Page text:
The Top 4 Categories of Cosmetic Ingredients to Avoid

Every other day there is another common cosmetic ingredient we are being told to avoid if we don’t want cancer or some other potentially terminal illness. These claims are sometimes based on years of extensive research demonstrating negative outcomes at various levels of exposure. BUT sometimes *or a lot of the time) it is based on 1-2 studies with small sample sizes that end in the phrase “but more research needs to be done to determine X”, combined with a lot of propaganda and or hysteria.

For the record, if you see a sentence remotely like that in the conclusion of a study then it is likely that it was published to spur additional research in the area rather than to offer definitive results or outcomes associated with exposure to a specific substance. Let’s jump right in! We began by trolling the web for lists of “dangerous cosmetic ingredients” in order to generate a comprehensive list of the “usual suspects.” We found that the “bad ingredients” generally fall into the following 4 categories.

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Endocrine Disruptors

Endocrine disruptors are chemicals that may interfere with the body’s endocrine system and produce adverse developmental, reproductive, neurological, and immune effects in both humans and wildlife. A wide range of substances, both natural and man-made, are thought to cause endocrine disruption. When absorbed in the body, an endocrine disruptor can decrease or increase normal hormone levels, mimic the body's natural hormones, or alter the natural production of hormones.

Carcinogens

To our surprise carcinogens were secondary to endocrine disruptors. A carcinogen is any substance that promotes and/or encourages cancerous growths. Carcinogenic substances can be naturally occurring or man-made. For example, Aflatoxin B1, which is produced by the fungus Aspergillus flavus growing on stored grains, nuts and peanut butter, is a potent, naturally-occurring microbial carcinogen. Certain viruses such as hepatitis B and human papilloma virus have been found to cause cancer in humans. In this article we will focus on substances that could cause cancer.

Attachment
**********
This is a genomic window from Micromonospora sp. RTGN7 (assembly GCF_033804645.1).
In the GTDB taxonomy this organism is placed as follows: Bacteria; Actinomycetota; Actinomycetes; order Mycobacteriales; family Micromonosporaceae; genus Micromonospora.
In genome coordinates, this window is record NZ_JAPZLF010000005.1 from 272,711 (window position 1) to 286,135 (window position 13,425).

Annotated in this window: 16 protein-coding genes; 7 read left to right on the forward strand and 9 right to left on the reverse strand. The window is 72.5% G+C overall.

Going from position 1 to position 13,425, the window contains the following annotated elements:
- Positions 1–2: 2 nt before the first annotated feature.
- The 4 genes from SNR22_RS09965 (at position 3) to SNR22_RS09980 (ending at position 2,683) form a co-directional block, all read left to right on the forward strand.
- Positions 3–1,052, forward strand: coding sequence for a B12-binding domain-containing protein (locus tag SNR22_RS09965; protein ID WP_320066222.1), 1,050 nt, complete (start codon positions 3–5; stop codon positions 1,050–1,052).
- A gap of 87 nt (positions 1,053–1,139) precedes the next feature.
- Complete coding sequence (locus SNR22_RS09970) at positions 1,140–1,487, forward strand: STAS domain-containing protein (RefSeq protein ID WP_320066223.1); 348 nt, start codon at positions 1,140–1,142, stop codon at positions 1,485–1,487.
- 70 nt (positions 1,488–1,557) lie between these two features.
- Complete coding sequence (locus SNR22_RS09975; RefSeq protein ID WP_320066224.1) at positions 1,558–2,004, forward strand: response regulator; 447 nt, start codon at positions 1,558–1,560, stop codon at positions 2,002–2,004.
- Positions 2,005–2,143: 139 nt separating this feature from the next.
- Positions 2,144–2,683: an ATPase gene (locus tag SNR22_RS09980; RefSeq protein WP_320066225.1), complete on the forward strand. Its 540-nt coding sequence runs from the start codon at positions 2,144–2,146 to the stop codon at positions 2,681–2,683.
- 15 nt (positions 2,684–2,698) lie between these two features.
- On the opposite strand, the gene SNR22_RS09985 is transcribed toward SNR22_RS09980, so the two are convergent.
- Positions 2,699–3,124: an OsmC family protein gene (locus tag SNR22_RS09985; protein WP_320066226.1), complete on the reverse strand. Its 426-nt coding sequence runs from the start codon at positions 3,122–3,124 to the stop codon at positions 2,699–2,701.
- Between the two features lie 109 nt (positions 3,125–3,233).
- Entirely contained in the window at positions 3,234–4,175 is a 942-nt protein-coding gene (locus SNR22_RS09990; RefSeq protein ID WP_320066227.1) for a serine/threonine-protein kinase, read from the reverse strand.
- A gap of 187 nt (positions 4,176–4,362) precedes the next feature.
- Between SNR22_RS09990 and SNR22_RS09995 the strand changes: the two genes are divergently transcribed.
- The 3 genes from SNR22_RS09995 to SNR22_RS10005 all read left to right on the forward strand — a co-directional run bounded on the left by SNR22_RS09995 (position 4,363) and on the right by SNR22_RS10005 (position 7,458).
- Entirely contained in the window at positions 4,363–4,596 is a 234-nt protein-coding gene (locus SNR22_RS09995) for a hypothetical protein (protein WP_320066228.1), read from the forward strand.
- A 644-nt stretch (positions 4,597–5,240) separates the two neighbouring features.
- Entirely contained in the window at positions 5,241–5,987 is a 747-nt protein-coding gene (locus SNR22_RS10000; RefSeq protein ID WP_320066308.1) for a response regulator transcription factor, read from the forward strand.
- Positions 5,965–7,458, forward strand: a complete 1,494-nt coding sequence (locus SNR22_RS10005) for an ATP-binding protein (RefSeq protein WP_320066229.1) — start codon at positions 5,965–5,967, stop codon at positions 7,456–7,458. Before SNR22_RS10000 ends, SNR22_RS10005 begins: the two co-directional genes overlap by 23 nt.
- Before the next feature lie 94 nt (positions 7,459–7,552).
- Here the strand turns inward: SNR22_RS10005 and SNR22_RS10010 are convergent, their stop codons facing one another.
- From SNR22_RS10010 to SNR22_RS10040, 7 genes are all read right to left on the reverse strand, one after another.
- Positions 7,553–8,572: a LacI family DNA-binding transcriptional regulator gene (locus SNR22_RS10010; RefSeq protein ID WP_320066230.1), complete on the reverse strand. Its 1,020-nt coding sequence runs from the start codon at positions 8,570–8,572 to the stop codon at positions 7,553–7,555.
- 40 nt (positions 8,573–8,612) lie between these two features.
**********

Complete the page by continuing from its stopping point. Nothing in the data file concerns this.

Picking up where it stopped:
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Birth Defect Inducers

A birth defect is a problem that happens while a baby is developing in the mother's body. Most birth defects happen during the first 3 months of pregnancy. One out of every 33 babies in the United States is born with a birth defect. “Birth defects” is a very broad category to describe, as many things can lead to birth defects. Here we are concerned with defects due to chemical exposure. Note that ingredients that can cause birth defects can be naturally and/or synthetically-derived.

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Environmental Hazards

Some substances found in cosmetics can lead to disruptions in the water table, wildlife, and/or our lived environment. Chemicals commonly found in cosmetics can affect reproduction in animals, harm development in amphibians and crustaceans, and induce genetic abnormalities. For example, plasticizers interfere with the functions of hormone systems, and have shown to bioaccumulate in organisms. Meaning that the chemical components that are found in many cosmetic products do not break down, but instead accumulate. Cosmetic chemicals that have been introduced into the aquatic system are transferred to other regions through rain and have been found in oceans, rivers, streams, and agricultural soil.


References:

  1. https://www.dermstore.com/blog/top_ten/skin-care-ingredients-to-avoid/

  2. https://coconutsandkettlebells.com/10-harmful-ingredients-makeup-skincare-products/

  3. https://thefoxandshe.com/skincare-ingredients-to-avoid/

  4. http://www.safecosmetics.org/get-the-facts/chem-of-concern/

  5. https://www.huffpost.com/entry/dangerous-beauty-products_b_4168587

  6. https://helloglow.co/ingredients-to-avoid-in-makeup-and-skincare-products/

  7. https://www.organicauthority.com/energetic-health/how-to-avoid-toxic-cosmetic-ingredients-and-find-healthier-alternatives

  8. https://davidsuzuki.org/queen-of-green/dirty-dozen-cosmetic-chemicals-avoid/

  9. https://davidsuzuki.org/queen-of-green/dirty-dozen-siloxanes/

  10. Barrett, Julia R. “The ugly side of beauty products.” Environmental health perspectives vol. 113,1 (2005): A24. doi:10.1289/ehp.113-a24

  11. Yazdankhah SP1, Scheie AA, Høiby EA, Lunestad BT, Heir E, Fotland TØ, Naterstad K, Kruse H., Triclosan and antimicrobial resistance in bacteria: an overview. Microb Drug Resist. 2006 Summer;12(2):83-90. https://doi.org/10.1089/mdr.2006.12.83

  12. Lanigan RS; Cosmetic Ingredient Review Expert Panel., Final report on the safety assessment of PPG-11 and PPG-15 stearyl ethers. Int J Toxicol. 2001;20 Suppl 4:53-9. https://www.ncbi.nlm.nih.gov/pubmed/11800052

  13. https://www.niehs.nih.gov/health/topics/agents/endocrine/index.cfm

  14. https://www.sciencedaily.com/terms/carcinogen.htm

  15. https://medlineplus.gov/birthdefects.html